Really Ugly: South American politics in the 1860s was a messy affair. And Paraguay’s decision to march its army through Argentina on its way to Uruguay, despite Argentina refusing to give permission, turned out to be disastrous. Argentina partnered up with Brazil and Uruguay, and even conservative estimates state that within five years a full half of Paraguay’s population was dead. The Panteón de los Guerreros del Paraguay commemorates the partnership between the three allies.

45Good: Liliana Crociati de Szaszak was sadly killed in an avalanche in Innsbruck, Austria, in 1970, when only 26 years old. When her dog, Sabú, died some years later, a statue of Liliana and Sabú was added to the young woman’s memorial. Since then, a story has grown up that if you rub Sabú’s nose, you’ll one day return to Buenos Aires.

49

I'm sure that Liliana and Sabú would be happy to know that canine visitors to Recoleta are well cared for!

I’m sure that Liliana and Sabú would be happy to know that canine visitors to Recoleta are well cared for!

This post is inspired by this week’s photo challenges of Exits from Ailsa of Where’s My Backpack?, Partners from Michelle of the Daily Post, After from Hugh of Hugh’s News and Views, and Jo’s Monday Walk.

IMG_5733If you’re the sort of person that loves to experience local history on your travels, why not sign up and follow my continuing Journeys here at Jaspa’s Journal (on WordPress or Bloglovin’), or through my website, Facebook, Twitter, Instagram and Tumblr?

The Great Migration (cover)And if that’s not enough for you, the first Jaspa’s Journey adventure, The Great Migration, is now available in both paperback and ebook formats from Amazon and other online booksellers! The first two sequels are scheduled to be released by Speaking Volumes later this year.

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About Jaspa

Star of my own award-winning adventure novels, Jaspa's Journey. Geocaching addict & F1 fan. Adventure Journeyer & blogger extraordinaire. Check out my website: www.jaspasjourney.com And don’t forget to download the books and see what the buzz is all about!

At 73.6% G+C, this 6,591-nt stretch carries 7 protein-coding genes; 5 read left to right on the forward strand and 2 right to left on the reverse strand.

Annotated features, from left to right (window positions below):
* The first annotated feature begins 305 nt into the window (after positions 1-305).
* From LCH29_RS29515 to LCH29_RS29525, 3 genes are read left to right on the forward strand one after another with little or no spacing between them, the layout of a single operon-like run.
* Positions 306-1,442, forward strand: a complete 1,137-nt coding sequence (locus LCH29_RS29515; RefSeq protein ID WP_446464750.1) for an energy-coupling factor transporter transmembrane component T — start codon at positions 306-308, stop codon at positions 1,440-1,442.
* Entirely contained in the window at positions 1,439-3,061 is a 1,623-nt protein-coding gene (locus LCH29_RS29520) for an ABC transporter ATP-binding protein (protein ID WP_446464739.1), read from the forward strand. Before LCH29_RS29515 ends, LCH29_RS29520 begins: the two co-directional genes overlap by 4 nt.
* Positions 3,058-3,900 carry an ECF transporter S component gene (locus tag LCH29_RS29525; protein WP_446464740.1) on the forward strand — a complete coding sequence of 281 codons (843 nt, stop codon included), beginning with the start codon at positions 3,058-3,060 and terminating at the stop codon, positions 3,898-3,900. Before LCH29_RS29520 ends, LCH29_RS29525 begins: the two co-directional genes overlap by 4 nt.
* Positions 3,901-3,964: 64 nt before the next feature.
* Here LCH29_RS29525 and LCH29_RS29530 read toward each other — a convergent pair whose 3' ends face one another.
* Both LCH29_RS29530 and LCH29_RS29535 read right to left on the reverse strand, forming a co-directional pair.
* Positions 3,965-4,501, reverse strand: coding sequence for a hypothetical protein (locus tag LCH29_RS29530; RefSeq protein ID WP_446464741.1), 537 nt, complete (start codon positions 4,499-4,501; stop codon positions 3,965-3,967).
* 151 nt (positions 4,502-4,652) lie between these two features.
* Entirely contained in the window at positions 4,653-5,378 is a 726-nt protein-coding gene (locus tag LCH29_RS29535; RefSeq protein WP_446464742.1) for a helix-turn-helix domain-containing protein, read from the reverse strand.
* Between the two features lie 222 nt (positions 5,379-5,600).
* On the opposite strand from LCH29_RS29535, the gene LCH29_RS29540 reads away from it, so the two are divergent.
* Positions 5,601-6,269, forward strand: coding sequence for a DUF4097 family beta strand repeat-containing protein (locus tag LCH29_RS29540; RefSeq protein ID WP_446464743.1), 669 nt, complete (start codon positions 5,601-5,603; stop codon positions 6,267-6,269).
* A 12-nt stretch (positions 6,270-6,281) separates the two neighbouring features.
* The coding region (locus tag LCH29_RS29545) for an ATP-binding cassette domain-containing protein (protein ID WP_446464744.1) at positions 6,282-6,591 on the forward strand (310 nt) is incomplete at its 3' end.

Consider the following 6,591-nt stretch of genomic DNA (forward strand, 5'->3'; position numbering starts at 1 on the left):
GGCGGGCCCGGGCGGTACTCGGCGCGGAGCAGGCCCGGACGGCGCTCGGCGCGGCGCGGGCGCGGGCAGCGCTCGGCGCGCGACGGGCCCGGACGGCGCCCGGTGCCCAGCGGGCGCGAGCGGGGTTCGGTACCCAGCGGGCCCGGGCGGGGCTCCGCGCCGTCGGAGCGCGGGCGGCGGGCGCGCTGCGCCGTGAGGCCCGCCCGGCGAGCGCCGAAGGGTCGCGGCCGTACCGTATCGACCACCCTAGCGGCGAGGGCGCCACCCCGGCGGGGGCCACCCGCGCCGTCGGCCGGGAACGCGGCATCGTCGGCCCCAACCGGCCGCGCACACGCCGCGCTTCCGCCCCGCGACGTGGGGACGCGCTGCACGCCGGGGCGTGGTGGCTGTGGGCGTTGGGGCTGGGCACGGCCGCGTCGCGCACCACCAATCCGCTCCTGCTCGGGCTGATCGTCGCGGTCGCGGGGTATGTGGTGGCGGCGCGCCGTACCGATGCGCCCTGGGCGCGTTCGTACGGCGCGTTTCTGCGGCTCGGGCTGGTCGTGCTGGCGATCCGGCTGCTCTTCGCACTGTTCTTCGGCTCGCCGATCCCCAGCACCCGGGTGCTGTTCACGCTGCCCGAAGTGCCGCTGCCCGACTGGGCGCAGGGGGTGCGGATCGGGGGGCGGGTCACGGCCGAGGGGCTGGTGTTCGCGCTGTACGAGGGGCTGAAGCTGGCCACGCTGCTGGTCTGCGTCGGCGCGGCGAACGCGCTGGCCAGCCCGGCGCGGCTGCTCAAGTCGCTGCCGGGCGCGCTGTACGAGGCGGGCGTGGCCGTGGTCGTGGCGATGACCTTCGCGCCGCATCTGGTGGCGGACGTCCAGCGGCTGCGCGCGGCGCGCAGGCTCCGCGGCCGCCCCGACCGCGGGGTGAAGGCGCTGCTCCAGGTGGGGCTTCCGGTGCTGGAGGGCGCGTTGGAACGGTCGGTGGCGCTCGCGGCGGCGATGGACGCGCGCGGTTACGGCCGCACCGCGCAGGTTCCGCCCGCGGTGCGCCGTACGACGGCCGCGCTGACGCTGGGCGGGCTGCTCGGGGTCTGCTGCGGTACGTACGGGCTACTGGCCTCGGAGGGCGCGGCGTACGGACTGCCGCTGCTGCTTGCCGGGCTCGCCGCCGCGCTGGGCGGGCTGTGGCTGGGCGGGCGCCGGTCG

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17 Responses to Cementerio de la Recoleta, Buenos Aires

  1. Pingback: Partners (Pairs) | What's (in) the picture?

  2. restlessjo says:

    Heavens, it’s huge, Jaspa! Delusions of grandeur in the afterlife 🙂 🙂 Thanks for sharing!

  3. jmacindoe says:

    Great collection.

  4. Pingback: Travel Theme-Exits – WoollyMuses

  5. Anisa says:

    I was fascinated by the cemetery too. I couldn’t get over the size!

  6. My goodness, this is like a city of the dead. I’m amazed at just how great condition the whole place is. Compared to the UK, this place is in far better condition than some of our own High Streets.
    Thanks for the tour, Jaspa.

  7. Pingback: Jo’s Monday walk : Raby Castle and Deer Park | restlessjo

  8. Anabel Marsh says:

    I really enjoy visiting old cemeteries and this looks a fabulous one! Interesting history too.

    • Jaspa says:

      I love old cemeteries too, Anabel. In fact, in the Jaspa’s Journey books, my friend Gravee grew up in Greyfriars Kirkyard in Edinburgh.

  9. Peyton says:

    Great photos. I love places like that (not for the dead). I think they are incredibly interesting.

  10. Pingback: Mate Tea and Chocolate Submarines in Buenos Aires | Jaspa's Journal